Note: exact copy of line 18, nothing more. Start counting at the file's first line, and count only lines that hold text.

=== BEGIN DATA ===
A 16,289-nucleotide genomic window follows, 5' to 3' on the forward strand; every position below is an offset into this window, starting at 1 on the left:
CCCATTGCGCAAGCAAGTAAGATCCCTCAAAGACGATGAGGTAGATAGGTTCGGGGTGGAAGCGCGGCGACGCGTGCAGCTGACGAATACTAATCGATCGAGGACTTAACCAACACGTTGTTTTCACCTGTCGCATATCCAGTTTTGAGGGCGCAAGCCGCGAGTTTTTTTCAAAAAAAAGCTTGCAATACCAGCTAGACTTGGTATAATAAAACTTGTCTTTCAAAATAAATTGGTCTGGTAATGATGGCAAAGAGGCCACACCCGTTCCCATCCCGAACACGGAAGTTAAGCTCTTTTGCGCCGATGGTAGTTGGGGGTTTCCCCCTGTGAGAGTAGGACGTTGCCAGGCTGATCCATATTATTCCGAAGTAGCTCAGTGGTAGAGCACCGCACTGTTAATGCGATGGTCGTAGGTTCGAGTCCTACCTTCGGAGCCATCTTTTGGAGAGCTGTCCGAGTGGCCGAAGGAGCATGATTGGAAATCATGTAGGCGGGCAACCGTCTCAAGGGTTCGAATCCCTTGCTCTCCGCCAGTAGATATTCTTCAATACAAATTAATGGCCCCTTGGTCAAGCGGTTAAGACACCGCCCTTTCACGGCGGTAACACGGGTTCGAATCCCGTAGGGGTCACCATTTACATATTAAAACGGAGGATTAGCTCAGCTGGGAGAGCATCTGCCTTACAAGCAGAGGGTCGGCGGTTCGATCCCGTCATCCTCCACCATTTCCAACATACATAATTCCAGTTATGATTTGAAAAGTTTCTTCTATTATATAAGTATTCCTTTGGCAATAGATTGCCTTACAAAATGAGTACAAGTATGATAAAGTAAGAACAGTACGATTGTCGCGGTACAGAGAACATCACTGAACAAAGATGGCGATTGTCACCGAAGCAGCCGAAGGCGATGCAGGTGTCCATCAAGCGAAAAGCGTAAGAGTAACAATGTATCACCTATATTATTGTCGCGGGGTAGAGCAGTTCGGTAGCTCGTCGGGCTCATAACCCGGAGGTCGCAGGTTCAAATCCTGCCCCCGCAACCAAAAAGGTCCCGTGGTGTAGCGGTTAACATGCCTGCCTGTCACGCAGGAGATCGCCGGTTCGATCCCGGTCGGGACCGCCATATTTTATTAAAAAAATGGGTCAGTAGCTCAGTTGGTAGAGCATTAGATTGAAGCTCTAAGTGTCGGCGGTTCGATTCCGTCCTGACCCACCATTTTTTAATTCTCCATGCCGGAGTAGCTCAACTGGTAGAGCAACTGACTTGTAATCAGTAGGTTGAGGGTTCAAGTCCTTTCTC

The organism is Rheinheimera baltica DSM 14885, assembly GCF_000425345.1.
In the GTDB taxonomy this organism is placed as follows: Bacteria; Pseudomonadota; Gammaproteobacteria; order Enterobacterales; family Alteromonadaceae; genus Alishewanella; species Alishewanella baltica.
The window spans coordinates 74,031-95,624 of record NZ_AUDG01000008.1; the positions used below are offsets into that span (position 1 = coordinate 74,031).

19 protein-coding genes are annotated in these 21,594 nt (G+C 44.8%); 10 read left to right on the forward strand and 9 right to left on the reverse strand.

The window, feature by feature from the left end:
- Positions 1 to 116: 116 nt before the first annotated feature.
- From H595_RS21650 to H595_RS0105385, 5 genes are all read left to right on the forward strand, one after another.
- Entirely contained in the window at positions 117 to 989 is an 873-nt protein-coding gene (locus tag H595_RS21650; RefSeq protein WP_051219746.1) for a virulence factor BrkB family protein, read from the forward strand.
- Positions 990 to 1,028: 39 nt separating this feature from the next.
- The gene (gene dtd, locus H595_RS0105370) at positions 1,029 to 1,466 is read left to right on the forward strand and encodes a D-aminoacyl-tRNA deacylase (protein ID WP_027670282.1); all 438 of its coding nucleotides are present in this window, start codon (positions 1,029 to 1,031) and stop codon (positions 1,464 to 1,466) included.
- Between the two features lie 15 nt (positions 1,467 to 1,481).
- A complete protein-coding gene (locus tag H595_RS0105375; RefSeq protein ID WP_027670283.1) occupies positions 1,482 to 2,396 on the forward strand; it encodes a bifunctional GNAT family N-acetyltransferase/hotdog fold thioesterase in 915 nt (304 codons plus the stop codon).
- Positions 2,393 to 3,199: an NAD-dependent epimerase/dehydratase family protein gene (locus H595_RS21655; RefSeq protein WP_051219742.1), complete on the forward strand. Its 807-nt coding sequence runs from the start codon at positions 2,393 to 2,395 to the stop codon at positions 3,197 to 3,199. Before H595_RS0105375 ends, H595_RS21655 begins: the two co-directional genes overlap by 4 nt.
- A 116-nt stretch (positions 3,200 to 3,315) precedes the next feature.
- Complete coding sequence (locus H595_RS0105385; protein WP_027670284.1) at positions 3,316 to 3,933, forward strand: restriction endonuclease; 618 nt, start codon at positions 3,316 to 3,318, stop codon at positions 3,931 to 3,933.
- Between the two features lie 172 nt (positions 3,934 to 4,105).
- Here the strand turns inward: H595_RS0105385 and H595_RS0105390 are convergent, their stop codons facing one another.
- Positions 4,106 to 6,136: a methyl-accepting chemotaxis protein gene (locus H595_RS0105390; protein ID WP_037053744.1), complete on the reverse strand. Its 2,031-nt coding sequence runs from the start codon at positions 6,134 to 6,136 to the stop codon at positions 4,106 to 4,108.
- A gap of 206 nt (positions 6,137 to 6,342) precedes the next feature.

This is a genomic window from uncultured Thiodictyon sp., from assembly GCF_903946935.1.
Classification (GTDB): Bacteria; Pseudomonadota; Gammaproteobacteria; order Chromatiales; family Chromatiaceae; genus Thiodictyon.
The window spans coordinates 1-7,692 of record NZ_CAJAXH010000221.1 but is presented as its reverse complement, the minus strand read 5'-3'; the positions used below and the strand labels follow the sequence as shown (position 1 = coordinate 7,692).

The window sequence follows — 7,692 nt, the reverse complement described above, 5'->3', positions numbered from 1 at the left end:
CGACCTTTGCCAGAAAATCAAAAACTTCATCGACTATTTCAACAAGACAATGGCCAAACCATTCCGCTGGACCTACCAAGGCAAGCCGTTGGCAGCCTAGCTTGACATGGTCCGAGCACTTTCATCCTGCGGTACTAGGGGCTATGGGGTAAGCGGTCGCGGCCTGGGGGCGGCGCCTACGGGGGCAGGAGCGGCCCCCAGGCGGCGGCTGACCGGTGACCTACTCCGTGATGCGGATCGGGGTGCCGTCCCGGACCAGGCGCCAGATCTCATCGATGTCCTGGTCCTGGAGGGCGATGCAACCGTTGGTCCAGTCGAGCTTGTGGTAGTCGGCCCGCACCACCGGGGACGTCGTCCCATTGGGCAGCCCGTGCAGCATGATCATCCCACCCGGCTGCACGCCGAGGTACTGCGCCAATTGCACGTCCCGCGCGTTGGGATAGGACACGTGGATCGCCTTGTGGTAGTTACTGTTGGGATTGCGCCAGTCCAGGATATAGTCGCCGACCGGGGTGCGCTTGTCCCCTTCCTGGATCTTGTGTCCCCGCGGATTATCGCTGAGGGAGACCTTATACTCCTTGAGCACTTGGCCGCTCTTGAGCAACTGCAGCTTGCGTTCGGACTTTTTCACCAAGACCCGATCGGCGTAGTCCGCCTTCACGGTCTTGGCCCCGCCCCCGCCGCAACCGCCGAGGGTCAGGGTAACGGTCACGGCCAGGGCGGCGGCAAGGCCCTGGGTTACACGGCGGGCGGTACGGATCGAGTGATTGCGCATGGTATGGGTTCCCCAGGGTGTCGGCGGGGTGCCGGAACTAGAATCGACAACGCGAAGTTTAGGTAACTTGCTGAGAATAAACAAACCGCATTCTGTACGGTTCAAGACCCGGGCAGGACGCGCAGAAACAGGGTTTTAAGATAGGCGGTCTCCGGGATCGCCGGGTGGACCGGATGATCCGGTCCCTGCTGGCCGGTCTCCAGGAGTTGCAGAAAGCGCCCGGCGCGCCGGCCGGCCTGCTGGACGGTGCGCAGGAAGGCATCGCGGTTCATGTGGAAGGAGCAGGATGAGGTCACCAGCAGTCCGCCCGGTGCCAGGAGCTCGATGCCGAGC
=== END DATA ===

- Between the two features lie 172 nt (positions 3,934 to 4,105).